WASHINGTON -- There's now a legal challenge behind the "Never Trump" movement.
Virginia Republican delegate Beau Correll filed a federal lawsuit on Friday seeking the freedom to vote for someone other than Donald Trump at the party's national convention in July.
"Donald Trump does not exhibit the judgment, the competency for the highest office in the land," Correll told CBS News.
But state law compels all Virginia delegates to vote "for the candidate receiving the most votes in the primary," even though party rules allocate delegates differently.
Correll, a Ted Cruz supporter, says the law violates his First Amendment rights.
"The government should not compel members of a private association how to vote in that association," Correll said.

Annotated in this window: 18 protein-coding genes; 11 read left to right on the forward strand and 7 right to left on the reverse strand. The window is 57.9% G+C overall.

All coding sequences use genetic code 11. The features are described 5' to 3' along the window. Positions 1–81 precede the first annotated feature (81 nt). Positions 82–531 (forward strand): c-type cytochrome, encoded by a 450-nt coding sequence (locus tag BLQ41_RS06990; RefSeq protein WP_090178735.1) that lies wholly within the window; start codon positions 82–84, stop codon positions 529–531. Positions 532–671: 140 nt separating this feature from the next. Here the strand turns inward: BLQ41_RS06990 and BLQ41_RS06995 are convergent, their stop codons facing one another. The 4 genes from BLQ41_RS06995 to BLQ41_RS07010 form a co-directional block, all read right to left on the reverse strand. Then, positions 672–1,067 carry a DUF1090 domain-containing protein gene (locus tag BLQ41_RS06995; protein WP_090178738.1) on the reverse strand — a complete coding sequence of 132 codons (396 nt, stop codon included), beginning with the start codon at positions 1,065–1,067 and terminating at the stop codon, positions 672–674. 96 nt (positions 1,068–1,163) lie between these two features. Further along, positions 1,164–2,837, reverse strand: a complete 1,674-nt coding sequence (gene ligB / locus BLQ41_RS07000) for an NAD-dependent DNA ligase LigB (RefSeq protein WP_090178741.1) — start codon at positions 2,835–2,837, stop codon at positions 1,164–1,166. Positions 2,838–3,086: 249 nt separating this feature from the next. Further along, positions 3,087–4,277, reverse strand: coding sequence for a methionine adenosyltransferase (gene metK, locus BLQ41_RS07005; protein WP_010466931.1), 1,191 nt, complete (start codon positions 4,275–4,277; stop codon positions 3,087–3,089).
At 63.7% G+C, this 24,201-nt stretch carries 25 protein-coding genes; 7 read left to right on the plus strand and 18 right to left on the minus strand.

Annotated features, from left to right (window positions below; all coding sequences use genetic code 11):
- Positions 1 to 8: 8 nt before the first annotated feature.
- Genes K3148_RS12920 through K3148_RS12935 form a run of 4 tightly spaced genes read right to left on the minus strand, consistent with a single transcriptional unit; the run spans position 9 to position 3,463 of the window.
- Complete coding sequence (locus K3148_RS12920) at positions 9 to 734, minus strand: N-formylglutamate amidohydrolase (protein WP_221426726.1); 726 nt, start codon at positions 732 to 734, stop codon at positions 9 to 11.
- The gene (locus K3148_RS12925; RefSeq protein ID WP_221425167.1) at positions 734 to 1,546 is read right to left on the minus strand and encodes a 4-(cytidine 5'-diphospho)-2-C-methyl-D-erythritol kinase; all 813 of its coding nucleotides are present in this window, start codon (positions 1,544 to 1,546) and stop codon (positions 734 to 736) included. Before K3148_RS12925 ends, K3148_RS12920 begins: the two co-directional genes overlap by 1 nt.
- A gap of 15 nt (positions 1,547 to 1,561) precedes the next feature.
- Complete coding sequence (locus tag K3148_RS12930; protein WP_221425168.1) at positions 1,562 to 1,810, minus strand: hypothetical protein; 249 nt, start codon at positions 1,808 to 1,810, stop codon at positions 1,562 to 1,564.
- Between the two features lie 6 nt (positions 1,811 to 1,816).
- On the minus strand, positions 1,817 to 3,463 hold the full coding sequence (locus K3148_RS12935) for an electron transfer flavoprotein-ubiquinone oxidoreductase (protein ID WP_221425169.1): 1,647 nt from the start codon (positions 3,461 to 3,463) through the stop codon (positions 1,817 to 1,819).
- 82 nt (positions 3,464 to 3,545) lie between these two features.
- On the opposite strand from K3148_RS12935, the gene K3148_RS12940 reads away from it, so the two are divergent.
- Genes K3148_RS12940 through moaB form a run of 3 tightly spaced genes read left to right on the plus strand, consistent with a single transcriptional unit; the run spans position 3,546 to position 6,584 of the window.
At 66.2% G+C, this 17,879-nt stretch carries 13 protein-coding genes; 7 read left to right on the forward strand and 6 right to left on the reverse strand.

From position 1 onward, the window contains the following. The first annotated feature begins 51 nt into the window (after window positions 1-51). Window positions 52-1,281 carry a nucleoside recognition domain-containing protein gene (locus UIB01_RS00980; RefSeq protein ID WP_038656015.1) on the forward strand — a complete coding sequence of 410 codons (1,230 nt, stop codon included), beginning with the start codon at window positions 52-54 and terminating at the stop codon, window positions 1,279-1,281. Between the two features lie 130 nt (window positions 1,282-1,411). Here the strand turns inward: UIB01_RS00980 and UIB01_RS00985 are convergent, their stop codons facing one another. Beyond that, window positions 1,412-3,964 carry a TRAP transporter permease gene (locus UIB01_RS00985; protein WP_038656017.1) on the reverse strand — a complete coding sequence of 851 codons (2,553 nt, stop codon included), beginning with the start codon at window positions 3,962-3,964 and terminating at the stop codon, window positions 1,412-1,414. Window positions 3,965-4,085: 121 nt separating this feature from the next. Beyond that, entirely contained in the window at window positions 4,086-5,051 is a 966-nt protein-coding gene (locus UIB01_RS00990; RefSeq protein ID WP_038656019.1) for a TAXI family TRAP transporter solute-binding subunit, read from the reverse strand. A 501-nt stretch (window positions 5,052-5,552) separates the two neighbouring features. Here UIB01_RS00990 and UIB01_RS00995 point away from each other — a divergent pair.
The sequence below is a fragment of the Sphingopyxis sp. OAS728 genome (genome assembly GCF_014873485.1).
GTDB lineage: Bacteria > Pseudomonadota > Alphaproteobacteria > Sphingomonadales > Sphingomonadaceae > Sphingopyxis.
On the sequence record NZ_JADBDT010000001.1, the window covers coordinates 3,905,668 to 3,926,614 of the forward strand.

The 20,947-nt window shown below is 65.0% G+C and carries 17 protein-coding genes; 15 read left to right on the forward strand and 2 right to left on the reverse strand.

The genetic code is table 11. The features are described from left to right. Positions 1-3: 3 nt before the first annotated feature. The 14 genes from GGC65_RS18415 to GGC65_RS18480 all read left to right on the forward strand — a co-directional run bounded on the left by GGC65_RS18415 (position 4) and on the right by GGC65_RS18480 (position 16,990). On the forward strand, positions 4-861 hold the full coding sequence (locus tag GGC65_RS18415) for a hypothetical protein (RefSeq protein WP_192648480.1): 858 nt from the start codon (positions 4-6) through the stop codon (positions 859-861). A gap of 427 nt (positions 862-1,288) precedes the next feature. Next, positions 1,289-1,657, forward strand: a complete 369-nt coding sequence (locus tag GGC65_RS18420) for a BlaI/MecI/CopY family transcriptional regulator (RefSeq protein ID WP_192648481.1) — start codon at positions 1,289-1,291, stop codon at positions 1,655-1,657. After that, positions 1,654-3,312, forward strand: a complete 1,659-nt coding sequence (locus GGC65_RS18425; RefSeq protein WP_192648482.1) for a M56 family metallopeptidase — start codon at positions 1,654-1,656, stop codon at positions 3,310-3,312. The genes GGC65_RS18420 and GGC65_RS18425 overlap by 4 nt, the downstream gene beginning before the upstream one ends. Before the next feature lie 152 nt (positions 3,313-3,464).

Trump won 36 states and amassed more than 13 million votes, a record total. Trump rivals collected more than 16 million votes, also a record.
After Cruz lost, Correll said he considered Trump, but multiple campaign missteps have left him discouraged.
"Donald Trump has anemic poll numbers, anemic fundraising numbers. He can't win by rallies alone," he said.
Correll said he is for literally anybody but Trump.
But David Norcross, a former general counsel to the Republican National Committee and a "Never Trump" skeptic, says it's unlikely any other scenario will play out at the convention.
"There is no other person involved. And [there's] the old saying -- 'You can't be somebody with nobody.'"
A new poll shows more than half of Republicans are dissatisfied with Trump as their nominee. Party leaders believe they can block any procedural moves aimed at derailing Trump, but they are girding for a tough debate and possibly an anti-Trump floor demonstration.